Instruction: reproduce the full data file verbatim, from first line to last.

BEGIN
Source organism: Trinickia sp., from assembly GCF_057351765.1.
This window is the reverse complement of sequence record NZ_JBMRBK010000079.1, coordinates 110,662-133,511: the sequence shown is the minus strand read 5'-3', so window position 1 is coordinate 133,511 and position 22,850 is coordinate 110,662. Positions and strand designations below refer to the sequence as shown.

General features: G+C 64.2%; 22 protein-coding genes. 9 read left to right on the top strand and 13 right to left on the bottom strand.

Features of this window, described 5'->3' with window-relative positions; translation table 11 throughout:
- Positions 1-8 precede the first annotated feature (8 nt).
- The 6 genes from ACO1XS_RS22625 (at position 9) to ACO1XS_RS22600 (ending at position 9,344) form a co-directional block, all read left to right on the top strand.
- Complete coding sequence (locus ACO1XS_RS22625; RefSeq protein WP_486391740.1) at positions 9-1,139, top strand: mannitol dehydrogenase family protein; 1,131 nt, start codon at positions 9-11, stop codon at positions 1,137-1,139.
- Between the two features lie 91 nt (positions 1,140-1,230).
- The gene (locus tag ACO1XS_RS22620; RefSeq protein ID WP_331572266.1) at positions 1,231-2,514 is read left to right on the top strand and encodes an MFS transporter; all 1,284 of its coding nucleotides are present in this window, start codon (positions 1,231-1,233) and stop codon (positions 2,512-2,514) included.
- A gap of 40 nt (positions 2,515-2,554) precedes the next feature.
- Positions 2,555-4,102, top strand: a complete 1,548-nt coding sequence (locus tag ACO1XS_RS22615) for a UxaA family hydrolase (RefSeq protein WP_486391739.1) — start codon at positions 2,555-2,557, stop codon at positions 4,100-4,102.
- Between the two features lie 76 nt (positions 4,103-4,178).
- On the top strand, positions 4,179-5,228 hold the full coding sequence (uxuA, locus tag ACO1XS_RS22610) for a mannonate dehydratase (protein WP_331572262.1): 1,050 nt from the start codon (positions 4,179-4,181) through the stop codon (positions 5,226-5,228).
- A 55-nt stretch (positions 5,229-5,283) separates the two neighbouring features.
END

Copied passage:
Source organism: Trinickia sp., from assembly GCF_057351765.1.
This window is the reverse complement of sequence record NZ_JBMRBK010000079.1, coordinates 110,662-133,511: the sequence shown is the minus strand read 5'-3', so window position 1 is coordinate 133,511 and position 22,850 is coordinate 110,662. Positions and strand designations below refer to the sequence as shown.

General features: G+C 64.2%; 22 protein-coding genes. 9 read left to right on the top strand and 13 right to left on the bottom strand.

Features of this window, described 5'->3' with window-relative positions; translation table 11 throughout:
- Positions 1-8 precede the first annotated feature (8 nt).
- The 6 genes from ACO1XS_RS22625 (at position 9) to ACO1XS_RS22600 (ending at position 9,344) form a co-directional block, all read left to right on the top strand.
- Complete coding sequence (locus ACO1XS_RS22625; RefSeq protein WP_486391740.1) at positions 9-1,139, top strand: mannitol dehydrogenase family protein; 1,131 nt, start codon at positions 9-11, stop codon at positions 1,137-1,139.
- Between the two features lie 91 nt (positions 1,140-1,230).
- The gene (locus tag ACO1XS_RS22620; RefSeq protein ID WP_331572266.1) at positions 1,231-2,514 is read left to right on the top strand and encodes an MFS transporter; all 1,284 of its coding nucleotides are present in this window, start codon (positions 1,231-1,233) and stop codon (positions 2,512-2,514) included.
- A gap of 40 nt (positions 2,515-2,554) precedes the next feature.
- Positions 2,555-4,102, top strand: a complete 1,548-nt coding sequence (locus tag ACO1XS_RS22615) for a UxaA family hydrolase (RefSeq protein WP_486391739.1) — start codon at positions 2,555-2,557, stop codon at positions 4,100-4,102.
- Between the two features lie 76 nt (positions 4,103-4,178).
- On the top strand, positions 4,179-5,228 hold the full coding sequence (uxuA, locus tag ACO1XS_RS22610) for a mannonate dehydratase (protein WP_331572262.1): 1,050 nt from the start codon (positions 4,179-4,181) through the stop codon (positions 5,226-5,228).
- A 55-nt stretch (positions 5,229-5,283) separates the two neighbouring features.